[Please note also, that Senator Steny Hoyer, representing the people of the state of Maryland, made absolutely no effort, to my knowledge, to advance the idea of retrocession of DC to Maryland].

As in the Declaratory Act of 1766, the District Clause is an unwarranted attempt by a national legislature to exert and arrogate to itself absolute power “in all cases whatsoever” [in both instances] over an unrepresented minority of the nation.

Whether or not the Founders knew, realized, or intended that result, under the bedrock fundamental principles on which this nation was founded, they “had, hath, and of right ought to have” no such power.

The District clause is as bad a piece of work as was the three-fifths rule, and it’s time that was recognized.

“[Congress], with an army to enforce her tyranny, has declared that she has a right (not only to TAX) but “to BIND us in ALL CASES WHATSOEVER” and if being bound in that manner, is not slavery, then is there not such a thing as slavery upon earth. Even the expression is impious; for so unlimited a power can belong only to God.”

Thomas Paine, The American Crisis, Number One December 23, 1776 (Paraphrased slightly)

Literalism when it serves a purpose…

“All MEN are created equal.” Therefore non-white “sub-men”, women, and youths (none of them “men”), being not “created” equal, need not be “treated equal(ly).”

“State" when it serves the purpose of the author, but “not a state” when it doesn’t serve the purpose.

Convenient!

by citizenw on Jan 28, 2009 4:48 pm • linkreport

@DavidC: You said:

"Here's what I'd propose. A constitutional amendment that allows Congress to designate an area not within a state but within the United Staes a U.S. Represented Territory. Each USRT would have one congressperson and one presidential elector. All USRT's combined would share 2 Senators. Only one USRT can be smaller than the smallest state. We would end up with three USRTs. One for DC. One for Puerto Rico and one for all the other territories (though VI could be added to PR). That's a real solution."

"Sorry for the long comment."

First, no need to apologize. It was a good, productive comment. And a good, potentially productive suggestion/solution (as long as all the territories paid equivalent Federal taxes and bore all the other rights and responsibilites of equal citizenship).

Thanks!

by citizenw on Jan 28, 2009 4:58 pm • linkreport

Thayer D-

Retrocession may have further problems. The constitutionality of the Virginia retrocession was never determined by the courts. However, a larger problem would be the Twenty-third Amendment which contemplates "The District" as a unique political entity meant to have a resident population. There's no way we can just ignore that and retrocede the District without a Constitutional amendment.

by Adam on Jan 28, 2009 5:09 pm • linkreport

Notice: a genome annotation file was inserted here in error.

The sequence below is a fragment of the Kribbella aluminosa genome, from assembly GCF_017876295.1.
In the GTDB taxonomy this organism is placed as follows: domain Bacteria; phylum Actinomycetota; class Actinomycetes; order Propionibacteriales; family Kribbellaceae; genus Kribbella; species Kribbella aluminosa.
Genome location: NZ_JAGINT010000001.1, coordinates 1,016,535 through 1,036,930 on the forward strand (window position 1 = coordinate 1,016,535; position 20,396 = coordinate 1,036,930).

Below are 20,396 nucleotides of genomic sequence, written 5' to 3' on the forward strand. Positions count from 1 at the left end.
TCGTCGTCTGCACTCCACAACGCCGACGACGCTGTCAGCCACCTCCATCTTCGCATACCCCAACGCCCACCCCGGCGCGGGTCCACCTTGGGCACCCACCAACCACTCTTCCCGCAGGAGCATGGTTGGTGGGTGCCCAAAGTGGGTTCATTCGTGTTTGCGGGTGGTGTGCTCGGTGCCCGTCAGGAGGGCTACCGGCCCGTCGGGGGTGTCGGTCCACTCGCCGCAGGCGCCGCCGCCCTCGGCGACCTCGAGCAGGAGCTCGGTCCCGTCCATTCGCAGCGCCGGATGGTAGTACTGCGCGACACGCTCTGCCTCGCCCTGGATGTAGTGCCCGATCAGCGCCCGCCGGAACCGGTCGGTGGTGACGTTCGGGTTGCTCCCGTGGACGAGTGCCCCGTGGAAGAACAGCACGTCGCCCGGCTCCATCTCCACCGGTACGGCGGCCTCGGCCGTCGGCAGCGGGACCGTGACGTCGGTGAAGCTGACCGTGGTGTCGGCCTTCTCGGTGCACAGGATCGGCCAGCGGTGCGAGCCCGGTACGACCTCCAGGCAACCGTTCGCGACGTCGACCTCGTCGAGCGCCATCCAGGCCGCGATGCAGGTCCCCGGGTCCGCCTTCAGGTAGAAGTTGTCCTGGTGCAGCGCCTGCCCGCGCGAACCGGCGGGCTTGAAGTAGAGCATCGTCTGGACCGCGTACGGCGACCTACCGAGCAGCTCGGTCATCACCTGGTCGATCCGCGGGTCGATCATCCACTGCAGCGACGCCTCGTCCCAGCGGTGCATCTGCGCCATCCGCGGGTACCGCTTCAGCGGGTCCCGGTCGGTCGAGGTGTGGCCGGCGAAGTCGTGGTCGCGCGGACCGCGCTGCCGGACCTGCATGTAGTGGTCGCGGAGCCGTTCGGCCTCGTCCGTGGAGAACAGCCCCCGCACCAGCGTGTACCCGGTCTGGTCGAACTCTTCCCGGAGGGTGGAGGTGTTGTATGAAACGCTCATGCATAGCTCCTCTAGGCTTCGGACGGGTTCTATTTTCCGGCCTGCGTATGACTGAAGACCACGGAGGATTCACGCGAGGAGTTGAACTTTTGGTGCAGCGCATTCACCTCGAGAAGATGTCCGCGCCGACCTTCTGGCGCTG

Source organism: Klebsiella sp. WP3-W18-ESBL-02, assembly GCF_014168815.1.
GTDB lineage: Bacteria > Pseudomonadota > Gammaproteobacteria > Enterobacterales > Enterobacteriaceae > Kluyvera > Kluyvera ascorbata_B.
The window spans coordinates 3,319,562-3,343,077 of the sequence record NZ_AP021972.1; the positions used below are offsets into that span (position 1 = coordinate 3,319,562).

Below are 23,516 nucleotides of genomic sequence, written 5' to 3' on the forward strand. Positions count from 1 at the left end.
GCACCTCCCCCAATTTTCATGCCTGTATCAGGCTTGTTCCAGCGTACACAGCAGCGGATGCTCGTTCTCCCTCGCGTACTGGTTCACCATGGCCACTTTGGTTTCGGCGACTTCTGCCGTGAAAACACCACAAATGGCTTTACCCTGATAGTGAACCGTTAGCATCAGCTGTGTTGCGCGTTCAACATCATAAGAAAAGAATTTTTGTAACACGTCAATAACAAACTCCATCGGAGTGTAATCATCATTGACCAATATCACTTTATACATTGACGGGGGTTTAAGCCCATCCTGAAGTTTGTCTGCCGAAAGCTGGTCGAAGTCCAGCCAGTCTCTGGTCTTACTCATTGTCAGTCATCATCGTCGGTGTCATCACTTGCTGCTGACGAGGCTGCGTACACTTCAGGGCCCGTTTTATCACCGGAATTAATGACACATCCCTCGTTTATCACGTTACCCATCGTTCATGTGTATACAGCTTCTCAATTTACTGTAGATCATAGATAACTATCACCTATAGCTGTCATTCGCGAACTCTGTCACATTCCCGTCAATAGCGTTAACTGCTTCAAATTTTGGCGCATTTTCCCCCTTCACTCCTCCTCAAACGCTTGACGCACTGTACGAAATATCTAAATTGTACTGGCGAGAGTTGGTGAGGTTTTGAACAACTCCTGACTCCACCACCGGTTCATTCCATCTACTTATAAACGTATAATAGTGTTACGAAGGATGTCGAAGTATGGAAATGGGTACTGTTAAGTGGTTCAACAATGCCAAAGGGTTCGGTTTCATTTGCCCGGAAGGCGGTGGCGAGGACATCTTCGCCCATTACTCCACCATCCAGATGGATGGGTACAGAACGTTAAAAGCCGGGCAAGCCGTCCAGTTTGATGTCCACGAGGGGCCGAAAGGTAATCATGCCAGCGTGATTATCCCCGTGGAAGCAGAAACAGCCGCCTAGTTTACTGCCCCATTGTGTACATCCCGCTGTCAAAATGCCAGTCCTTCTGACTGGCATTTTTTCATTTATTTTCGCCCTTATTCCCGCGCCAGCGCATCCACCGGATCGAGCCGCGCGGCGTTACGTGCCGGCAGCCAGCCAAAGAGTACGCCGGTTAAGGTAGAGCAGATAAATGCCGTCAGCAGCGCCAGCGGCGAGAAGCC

Alex B.: Your proposal was to include transferable development rights in the DC Zoning Code, as though the regulations did not already include TDR. Before making proposals about what should be in the DC Zoning Code, I suggest that you go to the Office of Zoning website and read the regulations you are commenting on.

Since the remainder of your comment is really jumbled, other than improved transit, I can't figure out what you are recommending, TDRs? map amendments? PUDs? and SAP? But it does seem that your analysis of the economic impact is overly simplistic, based on an assumption, among others, that square footage is fungible, and your conclusions unlikely to be realized in any non-trivial sense -- if at all -- from the types of changes you seem to be suggesting.

by JR on Jan 28, 2009 5:10 pm • linkreport

Retrocesion is like the metric system, getting rid of the penny or the two-state solution. They're all technically good, but politically difficult.

As for the territories I agree that their citizens should carry the same general burdens as other Americans; but, since poverty is more pervasive in some of the territories, I'm not sure how much taxing them will help. I honestly don't know enough about their taxes, needs etc...but many U.S. citizens pay no income taxes and are still allowed to vote. I guess what I'm saying is I could see a need to treat one or all of them differently, as we do Alaska, and would hate to tie Congress' hands on it.

by David C on Jan 28, 2009 5:15 pm • linkreport

Adam, Good point about the 23rd Amendment. If you shrink the District to the Mall, Capitol and White House, what happens to our three Electors?

by David C on Jan 28, 2009 5:20 pm • linkreport

How about ammending the constitution then? They're concern over local influence on the Federal gorernment is as outdated as the idea that average citizens having the right to machineguns in their homes or for that matter Women and minorities having no voting rights. There's no difference between Montgomery Chevy Chase and DC Chevy Chase except...

services.

by Thayer-D on Jan 29, 2009 7:32 am • linkreport

Add a Comment

Name: (will be displayed on the comments page)

Email: (must be your real address, but will be kept private)

URL: (optional, will be displayed)

Your comment:

By submitting a comment, you agree to abide by our comment policy.
Notify me of followup comments via email. (You can also subscribe without commenting.)
Save my name and email address on this computer so I don't have to enter it next time, and so I don't have to answer the anti-spam map challenge question in the future.

or